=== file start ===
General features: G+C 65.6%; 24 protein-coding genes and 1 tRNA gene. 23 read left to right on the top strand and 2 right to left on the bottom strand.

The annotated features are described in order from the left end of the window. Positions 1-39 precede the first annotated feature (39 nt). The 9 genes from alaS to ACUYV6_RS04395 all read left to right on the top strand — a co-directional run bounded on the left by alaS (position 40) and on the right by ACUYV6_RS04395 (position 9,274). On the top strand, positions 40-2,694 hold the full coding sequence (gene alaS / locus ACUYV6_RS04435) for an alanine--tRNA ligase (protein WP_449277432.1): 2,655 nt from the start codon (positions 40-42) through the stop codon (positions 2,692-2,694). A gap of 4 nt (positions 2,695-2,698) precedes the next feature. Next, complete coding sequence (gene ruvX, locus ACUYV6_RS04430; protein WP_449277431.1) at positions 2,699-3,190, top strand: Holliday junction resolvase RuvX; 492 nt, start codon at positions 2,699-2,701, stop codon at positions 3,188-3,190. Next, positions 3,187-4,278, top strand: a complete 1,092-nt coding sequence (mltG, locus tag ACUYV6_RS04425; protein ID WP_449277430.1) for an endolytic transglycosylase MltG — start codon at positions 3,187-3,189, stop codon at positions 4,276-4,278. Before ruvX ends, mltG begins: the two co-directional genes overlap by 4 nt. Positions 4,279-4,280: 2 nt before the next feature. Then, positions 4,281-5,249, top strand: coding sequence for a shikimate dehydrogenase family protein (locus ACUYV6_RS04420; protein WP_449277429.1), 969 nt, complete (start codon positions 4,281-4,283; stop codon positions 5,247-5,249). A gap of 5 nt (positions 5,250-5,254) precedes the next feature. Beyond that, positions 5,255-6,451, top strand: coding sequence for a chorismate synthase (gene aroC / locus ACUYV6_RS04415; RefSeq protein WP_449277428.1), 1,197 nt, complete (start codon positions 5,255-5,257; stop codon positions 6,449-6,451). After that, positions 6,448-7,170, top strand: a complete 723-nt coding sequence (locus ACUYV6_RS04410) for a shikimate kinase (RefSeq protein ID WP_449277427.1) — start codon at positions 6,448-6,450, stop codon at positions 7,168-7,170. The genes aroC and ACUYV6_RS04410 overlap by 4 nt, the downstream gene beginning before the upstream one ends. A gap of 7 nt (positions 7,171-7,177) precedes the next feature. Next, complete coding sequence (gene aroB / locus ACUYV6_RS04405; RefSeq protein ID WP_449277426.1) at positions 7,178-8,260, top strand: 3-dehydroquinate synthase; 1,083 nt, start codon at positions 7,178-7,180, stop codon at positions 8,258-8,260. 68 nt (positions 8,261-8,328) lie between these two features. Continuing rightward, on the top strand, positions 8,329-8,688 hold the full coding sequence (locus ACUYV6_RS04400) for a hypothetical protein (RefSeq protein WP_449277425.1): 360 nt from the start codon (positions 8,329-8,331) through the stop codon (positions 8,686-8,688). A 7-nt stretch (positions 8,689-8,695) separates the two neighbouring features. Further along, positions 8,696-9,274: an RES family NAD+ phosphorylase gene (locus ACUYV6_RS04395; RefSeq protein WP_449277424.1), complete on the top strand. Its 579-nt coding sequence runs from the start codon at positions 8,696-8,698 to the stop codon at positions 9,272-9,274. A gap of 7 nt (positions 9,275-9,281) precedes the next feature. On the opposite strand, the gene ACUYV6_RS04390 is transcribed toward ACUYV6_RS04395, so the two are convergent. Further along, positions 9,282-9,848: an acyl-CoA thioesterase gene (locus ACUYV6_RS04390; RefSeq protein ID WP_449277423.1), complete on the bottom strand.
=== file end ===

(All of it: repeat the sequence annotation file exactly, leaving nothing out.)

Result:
General features: G+C 65.6%; 24 protein-coding genes and 1 tRNA gene. 23 read left to right on the top strand and 2 right to left on the bottom strand.

The annotated features are described in order from the left end of the window. Positions 1-39 precede the first annotated feature (39 nt). The 9 genes from alaS to ACUYV6_RS04395 all read left to right on the top strand — a co-directional run bounded on the left by alaS (position 40) and on the right by ACUYV6_RS04395 (position 9,274). On the top strand, positions 40-2,694 hold the full coding sequence (gene alaS / locus ACUYV6_RS04435) for an alanine--tRNA ligase (protein WP_449277432.1): 2,655 nt from the start codon (positions 40-42) through the stop codon (positions 2,692-2,694). A gap of 4 nt (positions 2,695-2,698) precedes the next feature. Next, complete coding sequence (gene ruvX, locus ACUYV6_RS04430; protein WP_449277431.1) at positions 2,699-3,190, top strand: Holliday junction resolvase RuvX; 492 nt, start codon at positions 2,699-2,701, stop codon at positions 3,188-3,190. Next, positions 3,187-4,278, top strand: a complete 1,092-nt coding sequence (mltG, locus tag ACUYV6_RS04425; protein ID WP_449277430.1) for an endolytic transglycosylase MltG — start codon at positions 3,187-3,189, stop codon at positions 4,276-4,278. Before ruvX ends, mltG begins: the two co-directional genes overlap by 4 nt. Positions 4,279-4,280: 2 nt before the next feature. Then, positions 4,281-5,249, top strand: coding sequence for a shikimate dehydrogenase family protein (locus ACUYV6_RS04420; protein WP_449277429.1), 969 nt, complete (start codon positions 4,281-4,283; stop codon positions 5,247-5,249). A gap of 5 nt (positions 5,250-5,254) precedes the next feature. Beyond that, positions 5,255-6,451, top strand: coding sequence for a chorismate synthase (gene aroC / locus ACUYV6_RS04415; RefSeq protein WP_449277428.1), 1,197 nt, complete (start codon positions 5,255-5,257; stop codon positions 6,449-6,451). After that, positions 6,448-7,170, top strand: a complete 723-nt coding sequence (locus ACUYV6_RS04410) for a shikimate kinase (RefSeq protein ID WP_449277427.1) — start codon at positions 6,448-6,450, stop codon at positions 7,168-7,170. The genes aroC and ACUYV6_RS04410 overlap by 4 nt, the downstream gene beginning before the upstream one ends. A gap of 7 nt (positions 7,171-7,177) precedes the next feature. Next, complete coding sequence (gene aroB / locus ACUYV6_RS04405; RefSeq protein ID WP_449277426.1) at positions 7,178-8,260, top strand: 3-dehydroquinate synthase; 1,083 nt, start codon at positions 7,178-7,180, stop codon at positions 8,258-8,260. 68 nt (positions 8,261-8,328) lie between these two features. Continuing rightward, on the top strand, positions 8,329-8,688 hold the full coding sequence (locus ACUYV6_RS04400) for a hypothetical protein (RefSeq protein WP_449277425.1): 360 nt from the start codon (positions 8,329-8,331) through the stop codon (positions 8,686-8,688). A 7-nt stretch (positions 8,689-8,695) separates the two neighbouring features. Further along, positions 8,696-9,274: an RES family NAD+ phosphorylase gene (locus ACUYV6_RS04395; RefSeq protein WP_449277424.1), complete on the top strand. Its 579-nt coding sequence runs from the start codon at positions 8,696-8,698 to the stop codon at positions 9,272-9,274. A gap of 7 nt (positions 9,275-9,281) precedes the next feature. On the opposite strand, the gene ACUYV6_RS04390 is transcribed toward ACUYV6_RS04395, so the two are convergent. Further along, positions 9,282-9,848: an acyl-CoA thioesterase gene (locus ACUYV6_RS04390; RefSeq protein ID WP_449277423.1), complete on the bottom strand.